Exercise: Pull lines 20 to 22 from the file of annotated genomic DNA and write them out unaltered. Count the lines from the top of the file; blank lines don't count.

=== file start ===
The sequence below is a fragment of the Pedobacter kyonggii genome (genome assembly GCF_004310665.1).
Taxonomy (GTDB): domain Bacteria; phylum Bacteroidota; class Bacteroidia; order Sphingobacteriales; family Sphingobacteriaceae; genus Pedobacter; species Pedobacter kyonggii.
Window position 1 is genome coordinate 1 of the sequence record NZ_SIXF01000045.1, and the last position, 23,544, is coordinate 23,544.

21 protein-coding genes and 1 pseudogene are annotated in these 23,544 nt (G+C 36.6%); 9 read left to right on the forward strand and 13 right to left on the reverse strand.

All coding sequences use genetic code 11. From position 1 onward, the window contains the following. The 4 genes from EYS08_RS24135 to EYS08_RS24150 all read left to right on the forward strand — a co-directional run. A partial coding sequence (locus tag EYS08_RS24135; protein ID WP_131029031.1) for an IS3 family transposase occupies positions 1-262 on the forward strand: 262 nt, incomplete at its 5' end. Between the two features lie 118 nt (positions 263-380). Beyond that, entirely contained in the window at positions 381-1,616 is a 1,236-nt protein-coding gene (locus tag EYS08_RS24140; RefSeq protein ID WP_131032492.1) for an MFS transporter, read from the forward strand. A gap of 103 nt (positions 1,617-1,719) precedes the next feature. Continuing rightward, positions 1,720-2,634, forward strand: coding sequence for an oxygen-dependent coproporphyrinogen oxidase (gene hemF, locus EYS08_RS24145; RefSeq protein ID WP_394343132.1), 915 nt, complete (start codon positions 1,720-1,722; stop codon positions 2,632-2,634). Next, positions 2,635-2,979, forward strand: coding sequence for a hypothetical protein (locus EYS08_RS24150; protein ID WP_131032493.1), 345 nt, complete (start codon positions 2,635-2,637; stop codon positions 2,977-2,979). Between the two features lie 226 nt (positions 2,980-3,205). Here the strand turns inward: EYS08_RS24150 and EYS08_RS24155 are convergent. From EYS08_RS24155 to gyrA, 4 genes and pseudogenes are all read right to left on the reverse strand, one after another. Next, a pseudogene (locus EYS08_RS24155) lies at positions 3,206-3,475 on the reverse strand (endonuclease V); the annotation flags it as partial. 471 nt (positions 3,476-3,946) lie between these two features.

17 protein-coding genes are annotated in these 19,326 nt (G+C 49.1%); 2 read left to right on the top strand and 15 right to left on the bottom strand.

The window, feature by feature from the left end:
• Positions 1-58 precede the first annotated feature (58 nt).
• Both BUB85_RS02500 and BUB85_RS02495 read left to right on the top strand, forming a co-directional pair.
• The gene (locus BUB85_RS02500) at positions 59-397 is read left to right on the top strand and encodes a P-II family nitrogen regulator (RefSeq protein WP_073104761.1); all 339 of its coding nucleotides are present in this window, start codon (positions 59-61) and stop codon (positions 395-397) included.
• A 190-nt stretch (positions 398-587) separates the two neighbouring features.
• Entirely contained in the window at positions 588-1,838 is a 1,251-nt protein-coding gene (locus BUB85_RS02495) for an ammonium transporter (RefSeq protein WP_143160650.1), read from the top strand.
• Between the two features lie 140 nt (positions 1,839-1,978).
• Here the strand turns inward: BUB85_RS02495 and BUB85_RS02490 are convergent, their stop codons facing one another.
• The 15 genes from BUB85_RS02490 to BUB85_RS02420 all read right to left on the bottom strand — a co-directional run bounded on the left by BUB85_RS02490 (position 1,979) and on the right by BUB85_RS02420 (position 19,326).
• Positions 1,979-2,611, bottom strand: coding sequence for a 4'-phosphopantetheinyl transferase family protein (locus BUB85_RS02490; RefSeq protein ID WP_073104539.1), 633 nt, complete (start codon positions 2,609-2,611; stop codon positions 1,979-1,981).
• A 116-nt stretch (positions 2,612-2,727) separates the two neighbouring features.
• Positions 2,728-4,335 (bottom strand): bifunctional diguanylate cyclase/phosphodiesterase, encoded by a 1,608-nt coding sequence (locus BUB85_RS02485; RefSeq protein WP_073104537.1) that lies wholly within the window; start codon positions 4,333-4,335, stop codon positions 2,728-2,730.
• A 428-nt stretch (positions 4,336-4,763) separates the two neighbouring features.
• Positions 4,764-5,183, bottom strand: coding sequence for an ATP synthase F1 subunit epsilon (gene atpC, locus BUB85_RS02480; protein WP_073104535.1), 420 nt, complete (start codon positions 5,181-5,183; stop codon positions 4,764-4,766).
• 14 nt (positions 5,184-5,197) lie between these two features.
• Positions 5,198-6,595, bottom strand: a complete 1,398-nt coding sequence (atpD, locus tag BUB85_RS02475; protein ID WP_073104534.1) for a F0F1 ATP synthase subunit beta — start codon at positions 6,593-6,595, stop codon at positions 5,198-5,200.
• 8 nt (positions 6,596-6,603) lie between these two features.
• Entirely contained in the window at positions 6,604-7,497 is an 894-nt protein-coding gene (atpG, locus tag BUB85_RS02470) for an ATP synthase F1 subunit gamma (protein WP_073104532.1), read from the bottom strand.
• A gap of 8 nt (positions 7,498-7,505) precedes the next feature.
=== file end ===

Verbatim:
• Positions 4,764-5,183, bottom strand: coding sequence for an ATP synthase F1 subunit epsilon (gene atpC, locus BUB85_RS02480; protein WP_073104535.1), 420 nt, complete (start codon positions 5,181-5,183; stop codon positions 4,764-4,766).
• 14 nt (positions 5,184-5,197) lie between these two features.
• Positions 5,198-6,595, bottom strand: a complete 1,398-nt coding sequence (atpD, locus tag BUB85_RS02475; protein ID WP_073104534.1) for a F0F1 ATP synthase subunit beta — start codon at positions 6,593-6,595, stop codon at positions 5,198-5,200.